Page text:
Recently, combined HER1 and HER2 blockage has been shown to be active in breast cancer with both HER1 and HER2 expression or overexpression.(25) Interestingly, tumour response was observed in patients with trastuzumab- refractory metastatic breast cancer.(25)

Other targeted therapies include the farnesyl transferase inhibitor tipifarnib, the mTOR (mammalian target of rapamycin) inhibitor rapamycin and the antivascular endothelial growth factor monoclonal antibody bevacizumab.(24) The latter agent is active as single agent and is associated with improved response rates when combined with chemotherapy, compared with chemotherapy alone.

Conclusion

Treatment options for metastatic breast cancer, which remains a fatal disease, have expanded over the last 15 years.

As the clinical course of metastatic breast cancer may vary considerably, with some patients experiencing dramatic progression and others presenting with more indolent disease, the availability of a large number of active anticancer drugs allows treatment tailoring according to the clinical and biological characteristics of each individual patient.

A shift in the paradigm of treatment for this disease is becoming evident: in the 1980s and up to the mid-1990s, it was believed that a high response rate was a prerequisite for the cure of metastatic breast cancer, and combination chemotherapy including the most active drugs (such as anthracyclines and taxanes) was the pursued strategy. After failure of first-line treatments, patients had few options left.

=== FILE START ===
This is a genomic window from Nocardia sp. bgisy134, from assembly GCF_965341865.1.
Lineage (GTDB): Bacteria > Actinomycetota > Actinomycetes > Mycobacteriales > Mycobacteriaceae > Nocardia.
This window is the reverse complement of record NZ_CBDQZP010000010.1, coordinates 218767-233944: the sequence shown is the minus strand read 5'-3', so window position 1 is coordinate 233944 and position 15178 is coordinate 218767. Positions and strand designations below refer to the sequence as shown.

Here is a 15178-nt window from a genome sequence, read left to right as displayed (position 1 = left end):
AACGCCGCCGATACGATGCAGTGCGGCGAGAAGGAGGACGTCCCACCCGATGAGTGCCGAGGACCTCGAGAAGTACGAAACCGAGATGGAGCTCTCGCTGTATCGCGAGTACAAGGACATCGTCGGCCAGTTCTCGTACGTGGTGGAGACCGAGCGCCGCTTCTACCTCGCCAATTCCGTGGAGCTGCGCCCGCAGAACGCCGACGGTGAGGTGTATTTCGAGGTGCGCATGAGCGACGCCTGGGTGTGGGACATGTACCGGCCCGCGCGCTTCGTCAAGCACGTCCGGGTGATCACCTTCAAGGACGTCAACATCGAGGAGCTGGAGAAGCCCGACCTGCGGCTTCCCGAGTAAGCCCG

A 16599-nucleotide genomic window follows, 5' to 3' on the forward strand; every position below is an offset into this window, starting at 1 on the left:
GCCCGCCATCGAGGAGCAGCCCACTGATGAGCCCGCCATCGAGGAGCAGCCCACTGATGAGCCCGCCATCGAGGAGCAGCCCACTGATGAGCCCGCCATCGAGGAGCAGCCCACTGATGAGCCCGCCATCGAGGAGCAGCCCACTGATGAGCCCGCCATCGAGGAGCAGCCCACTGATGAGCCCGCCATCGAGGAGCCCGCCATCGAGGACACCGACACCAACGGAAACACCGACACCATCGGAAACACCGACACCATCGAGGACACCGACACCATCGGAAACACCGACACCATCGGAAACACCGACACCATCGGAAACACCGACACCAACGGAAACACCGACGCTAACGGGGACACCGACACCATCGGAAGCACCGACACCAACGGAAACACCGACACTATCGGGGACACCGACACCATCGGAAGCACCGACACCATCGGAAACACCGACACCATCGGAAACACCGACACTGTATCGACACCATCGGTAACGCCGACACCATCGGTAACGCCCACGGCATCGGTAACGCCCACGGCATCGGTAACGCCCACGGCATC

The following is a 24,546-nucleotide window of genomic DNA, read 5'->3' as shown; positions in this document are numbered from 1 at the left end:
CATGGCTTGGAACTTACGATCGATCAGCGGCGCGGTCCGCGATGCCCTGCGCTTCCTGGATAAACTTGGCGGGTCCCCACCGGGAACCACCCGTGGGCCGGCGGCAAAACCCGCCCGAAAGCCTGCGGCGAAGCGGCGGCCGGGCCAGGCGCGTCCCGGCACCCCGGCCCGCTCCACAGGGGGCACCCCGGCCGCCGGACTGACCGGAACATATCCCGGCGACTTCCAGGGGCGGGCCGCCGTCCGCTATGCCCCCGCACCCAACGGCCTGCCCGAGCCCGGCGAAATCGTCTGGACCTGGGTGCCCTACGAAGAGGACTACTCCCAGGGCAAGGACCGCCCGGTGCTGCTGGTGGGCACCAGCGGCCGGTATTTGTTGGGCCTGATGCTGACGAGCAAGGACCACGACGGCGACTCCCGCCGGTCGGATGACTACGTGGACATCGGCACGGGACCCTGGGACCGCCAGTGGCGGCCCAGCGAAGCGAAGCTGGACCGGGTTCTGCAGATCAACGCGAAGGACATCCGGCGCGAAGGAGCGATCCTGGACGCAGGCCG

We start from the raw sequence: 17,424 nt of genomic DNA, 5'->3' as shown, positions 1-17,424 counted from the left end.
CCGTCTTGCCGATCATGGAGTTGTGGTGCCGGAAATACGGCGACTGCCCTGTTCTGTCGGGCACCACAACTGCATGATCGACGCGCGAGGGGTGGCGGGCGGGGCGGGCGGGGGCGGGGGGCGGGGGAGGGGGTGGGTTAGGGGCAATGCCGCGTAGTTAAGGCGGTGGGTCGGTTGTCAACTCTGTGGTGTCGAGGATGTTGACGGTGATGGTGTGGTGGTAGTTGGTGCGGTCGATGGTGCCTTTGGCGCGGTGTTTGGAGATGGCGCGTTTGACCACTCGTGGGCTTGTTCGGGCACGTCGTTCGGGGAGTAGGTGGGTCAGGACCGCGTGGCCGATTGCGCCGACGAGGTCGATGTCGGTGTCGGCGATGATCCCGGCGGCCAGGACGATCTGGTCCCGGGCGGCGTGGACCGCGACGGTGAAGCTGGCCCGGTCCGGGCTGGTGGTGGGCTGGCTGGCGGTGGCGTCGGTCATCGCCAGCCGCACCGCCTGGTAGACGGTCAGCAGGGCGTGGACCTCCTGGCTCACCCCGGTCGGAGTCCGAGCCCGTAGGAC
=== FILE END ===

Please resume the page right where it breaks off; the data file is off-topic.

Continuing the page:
With several active and well-tolerated agents available, it is now possible to conceive strategies aimed at transforming metastatic breast cancer into a chronic disease. The patterns of cure will consequently change, with prolonged use of well-tolerated agents, preferably oral, as the most likely scenario.

References

  1. CA Cancer J Clin 2004;54:8-29.
  2. Ann Oncol 2003;14 Suppl 5:V128-49.
  3. Lancet 2000;355:1822.
  4. Cancer 2004;100:44-52.
  5. Proc Am Soc Clin Oncol 2003;22:6 (abstract 22).
  6. Oncologist 1999;4:17-33.
  7. J Clin Oncol 2003;21:35-40.
  8. Eur J Cancer 2004;40:536-42.
  9. Cancer 2002;94:25-36.
  10. Ann Oncol 2004;15:440-9.
  11. Proc Am Soc Clin Oncol 2003;22:8 (abstract 30).
  12. Breast Cancer Res Treat 2003;82 (abstract 43).
  13. Ann Oncol 2004;15:201-6.
  14. J Clin Oncol 2001;19:1707-15.
  15. J Clin Oncol 2002;20:2812-23.
  16. Cancer 2003;97:1174-80.
  17. J Clin Oncol 2003;21:2101-9.
  18. Eur J Cancer 2004;2:126 (abstract 241).
  19. Cancer 2001;92:2247-58.
  20. J Clin Oncol 2004;22:1605-13.
  21. J Clin Oncol 2002;20:719-26.
  22. N Engl J Med 2001;344:783-92.
  23. Exp Opin Pharmacother 2004;5:81-96.
  24. Semin Oncol 2004;31:20-5.
  25. Breast Cancer Res Treat 2003;82:S18 (abstract 39).